VCA Village Park Animal Hospital

How to hold a meaningful ceremony after your pet has passed

Published: Nov 30, 2012

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Losing a pet is never easy, and it's likely to come with a lot of grief and a long healing process. But you can ease some of the pain of pet loss by holding a nice ceremony for your cat or dog. It may seem odd to have a funeral for your pet, but for many dog and cat owners, a four-legged companion is like a family member and deserves a memorial service as a way of saying thanks for all the good years.

Cremation or burial
If your pet has been brought to one of your nearby vet clinics to be euthanized, then your vet may give you an option of taking the body or having her cremated. In either scenario, you can hold a touching ceremony. If you choose to take the body, then you may want to purchase a box or small coffin to bury the animal in. Consider adding a few beloved toys to the casket, or placing a can or baggie of the pet's favorite food to accompany her. If you opt for cremation, you may want to keep the ashes in your home as a reminder of your old friend, or you can choose to spread them among her favorite places. For a cat, this might mean the backyard of your own home, while a dog's ashes can be spread at a nearby park or hiking trail.

The ceremony as a grieving process
The ceremony you hold for your pet should be both a time to remember her life as well as a period when you and your family can openly grieve about your loss. Remember that if your pet had a dog or cat illness, like feline leukemia or cancer in dogs, then her passing was likely a release from suffering. Allow this thought to bring you some brief comfort, but spend the majority of your ceremony talking about the things you enjoyed doing with your pet. You may find yourself laughing at some of the memories you have - this is a good thing, as remembering your dog or cat should be pleasant.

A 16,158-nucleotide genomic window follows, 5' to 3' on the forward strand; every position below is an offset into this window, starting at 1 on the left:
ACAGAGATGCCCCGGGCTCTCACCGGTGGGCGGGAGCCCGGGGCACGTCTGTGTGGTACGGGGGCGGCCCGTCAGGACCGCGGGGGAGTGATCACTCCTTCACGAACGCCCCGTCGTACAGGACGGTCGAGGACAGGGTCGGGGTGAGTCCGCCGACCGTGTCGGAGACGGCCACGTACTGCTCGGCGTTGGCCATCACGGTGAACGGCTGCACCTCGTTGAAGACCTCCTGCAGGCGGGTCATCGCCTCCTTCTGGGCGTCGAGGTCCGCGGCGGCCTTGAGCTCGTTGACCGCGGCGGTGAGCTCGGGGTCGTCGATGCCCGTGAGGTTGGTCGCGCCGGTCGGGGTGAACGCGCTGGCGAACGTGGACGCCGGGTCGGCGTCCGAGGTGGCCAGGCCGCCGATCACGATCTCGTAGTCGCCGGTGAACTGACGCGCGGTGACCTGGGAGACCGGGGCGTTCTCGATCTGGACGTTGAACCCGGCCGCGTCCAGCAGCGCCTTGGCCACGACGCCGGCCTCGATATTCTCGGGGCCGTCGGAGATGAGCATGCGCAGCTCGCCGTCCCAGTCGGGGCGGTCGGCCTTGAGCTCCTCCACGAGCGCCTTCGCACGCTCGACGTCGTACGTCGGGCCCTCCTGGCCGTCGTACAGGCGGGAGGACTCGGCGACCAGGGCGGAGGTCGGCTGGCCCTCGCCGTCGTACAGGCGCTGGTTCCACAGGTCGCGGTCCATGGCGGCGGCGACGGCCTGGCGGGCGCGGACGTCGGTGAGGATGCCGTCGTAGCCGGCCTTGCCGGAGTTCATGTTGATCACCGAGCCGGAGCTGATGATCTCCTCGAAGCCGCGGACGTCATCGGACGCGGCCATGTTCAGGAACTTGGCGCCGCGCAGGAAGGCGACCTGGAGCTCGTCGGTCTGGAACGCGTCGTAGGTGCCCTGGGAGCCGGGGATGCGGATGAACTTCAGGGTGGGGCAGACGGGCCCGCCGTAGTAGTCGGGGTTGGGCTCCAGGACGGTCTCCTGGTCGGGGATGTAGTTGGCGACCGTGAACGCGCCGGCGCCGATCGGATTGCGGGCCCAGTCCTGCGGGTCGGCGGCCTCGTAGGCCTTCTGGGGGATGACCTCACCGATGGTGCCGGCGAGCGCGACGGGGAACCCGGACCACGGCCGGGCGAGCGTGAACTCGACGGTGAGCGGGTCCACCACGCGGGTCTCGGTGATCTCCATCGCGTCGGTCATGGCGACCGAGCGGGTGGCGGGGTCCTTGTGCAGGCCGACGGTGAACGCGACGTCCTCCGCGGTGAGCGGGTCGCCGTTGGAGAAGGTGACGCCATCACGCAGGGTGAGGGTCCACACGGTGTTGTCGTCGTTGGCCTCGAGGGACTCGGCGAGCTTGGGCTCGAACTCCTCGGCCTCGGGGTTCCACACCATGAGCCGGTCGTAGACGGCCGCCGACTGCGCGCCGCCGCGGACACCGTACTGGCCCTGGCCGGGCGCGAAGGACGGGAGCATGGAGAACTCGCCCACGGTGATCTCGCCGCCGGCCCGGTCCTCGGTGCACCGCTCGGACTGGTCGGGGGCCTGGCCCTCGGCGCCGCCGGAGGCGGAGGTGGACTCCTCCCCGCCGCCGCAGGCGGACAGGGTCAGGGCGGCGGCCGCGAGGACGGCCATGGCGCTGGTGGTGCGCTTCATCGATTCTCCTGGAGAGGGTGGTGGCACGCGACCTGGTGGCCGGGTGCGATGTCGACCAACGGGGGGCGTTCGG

Later on down the road
Over time, your pain will ease and you will move on from your pet's death. However, you should still feel free to pay respect to the burial site or the location where you spread her ashes. If you find yourself missing your pet, then visiting her resting place may make it easier to cope with your sadness.

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Specialty Care

Sometimes sick or injured pets need the care of a veterinary medical specialist. When that happens, VCA specialty hospitals work closely with the general practitioner veterinarians who refer cases to us in order to provide seamless veterinary care to your pet. When your pet is facing any kind of serious illness or injury, our specialty referral hospitals will provide the compassionate and expert care your beloved pet needs.

Our goal is to make sure that when you and your pet are in need that you have access to board certified specialists who are up to date on the very latest developments in their field. In our state of the art hospitals, our specialists also have access to the most sophisticated diagnostic and treatment tools and techniques from ultrasonography and endoscopy to CAT scans and even MRI.

As part of the VCA family, we have over 83 specialty hospitals across the US and Canada which provide referral specialty care, so there may be one near you. Our specialized services include: behavior, cardiology, critical care, dentistry, dermatology, integrative medicine, internal medicine, neurology, oncology, ophthalmology, radiology, rehabilitation, reproduction, and surgery.

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Emergency Care

In case of emergency during normal business hours, please call us immediately. If you have an emergency outside of our normal business hours, please contact a local emergency animal hospital.

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